“This has solved my payment problems as I don’t have to depend on handing people lines of credit anymore. I’m also looking into installing an online payment app. This will also solve the chillar (change, fraction money) issue faced, even before the note ban,” said Ajit Mondal, a vegetable and fruit vendor in south Delhi’s CR Park market, who has installed a PoS machine.

Pranoti Upasane, a homemaker from Vaishali (Ghaziabad) said, “I was taken by surprise when my three-decade old grocer told me not to worry about making a payment through cash, as I had none. He told me to pay either through credit/debit card or through RTGS facility.”

Immediately after the demonetisation move, local markets had witnessed panic and shock, and had seen a sudden plunge in business transactions. According to the Confederation of All India Traders (CAIT), an umbrella of trade and business associations, the trade in the markets across the country has reduced by up to 25 percent in comparison to normal days.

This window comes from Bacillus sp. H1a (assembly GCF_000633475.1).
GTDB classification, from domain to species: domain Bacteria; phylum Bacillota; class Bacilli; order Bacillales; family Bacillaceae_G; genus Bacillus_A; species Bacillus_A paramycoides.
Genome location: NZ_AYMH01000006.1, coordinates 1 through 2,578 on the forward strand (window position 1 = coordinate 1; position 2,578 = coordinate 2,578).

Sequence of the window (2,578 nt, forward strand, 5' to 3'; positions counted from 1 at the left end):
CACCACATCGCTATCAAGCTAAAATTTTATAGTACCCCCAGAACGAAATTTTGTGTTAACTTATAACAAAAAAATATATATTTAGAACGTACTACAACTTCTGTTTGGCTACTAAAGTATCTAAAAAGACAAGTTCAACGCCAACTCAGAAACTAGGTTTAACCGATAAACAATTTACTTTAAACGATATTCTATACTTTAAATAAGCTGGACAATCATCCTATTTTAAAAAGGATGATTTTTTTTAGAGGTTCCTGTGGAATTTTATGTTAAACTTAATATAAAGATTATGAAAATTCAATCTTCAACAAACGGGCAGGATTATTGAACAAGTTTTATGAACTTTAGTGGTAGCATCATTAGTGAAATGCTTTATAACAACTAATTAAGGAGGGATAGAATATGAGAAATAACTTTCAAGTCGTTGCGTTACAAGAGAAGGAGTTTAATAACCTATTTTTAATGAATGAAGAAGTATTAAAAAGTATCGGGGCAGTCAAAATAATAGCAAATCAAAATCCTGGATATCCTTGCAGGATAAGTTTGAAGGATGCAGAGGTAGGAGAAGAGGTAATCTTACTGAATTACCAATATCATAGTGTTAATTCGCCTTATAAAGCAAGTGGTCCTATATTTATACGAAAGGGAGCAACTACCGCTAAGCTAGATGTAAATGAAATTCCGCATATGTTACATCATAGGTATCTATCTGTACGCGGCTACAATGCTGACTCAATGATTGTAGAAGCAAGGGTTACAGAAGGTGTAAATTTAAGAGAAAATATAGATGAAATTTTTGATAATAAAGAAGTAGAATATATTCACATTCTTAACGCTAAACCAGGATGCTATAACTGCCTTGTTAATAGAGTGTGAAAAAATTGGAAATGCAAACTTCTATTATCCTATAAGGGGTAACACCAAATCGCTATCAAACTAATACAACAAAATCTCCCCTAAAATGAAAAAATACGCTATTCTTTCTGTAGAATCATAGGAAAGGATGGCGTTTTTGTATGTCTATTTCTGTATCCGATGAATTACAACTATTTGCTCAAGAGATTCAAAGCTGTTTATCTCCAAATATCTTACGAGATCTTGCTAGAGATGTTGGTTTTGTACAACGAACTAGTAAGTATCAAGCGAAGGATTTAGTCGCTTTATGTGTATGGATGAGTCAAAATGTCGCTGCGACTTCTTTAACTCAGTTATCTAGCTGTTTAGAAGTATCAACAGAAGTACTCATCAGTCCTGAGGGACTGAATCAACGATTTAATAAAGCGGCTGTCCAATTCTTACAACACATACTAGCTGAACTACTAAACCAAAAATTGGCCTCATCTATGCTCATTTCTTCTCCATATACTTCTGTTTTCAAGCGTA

The small traders and vendors in the retail sector and local transport facility providers, however, have started to switch over to a cashless system. This can inadvertently also be seen as a step towards the Modi government’s Digital India initiative.

“Modiji has taken a big step against corruption, so instead of making a fuss about it I think it’ll be better for us to adopt the card or online payment system. It can go on along with cash transactions. Rather, I think that my customers are more comfortable as they don’t have to haggle over small denomination currency notes or coins,” Mondal said.

Here are some of the ‘jugaad’ ways being used to accept payments:

Several petty shopkeepers and vendors selling grocery items and cigarettes are accepting payments less than Rs 100 through e-wallets.

– E-wallets services like Paytm, MobiKwik, PayUMoney, FreeCharge are being used frequently.

– RTGS system – online transfer of money from one bank to other.

– Use of debit/credit card swipe machines.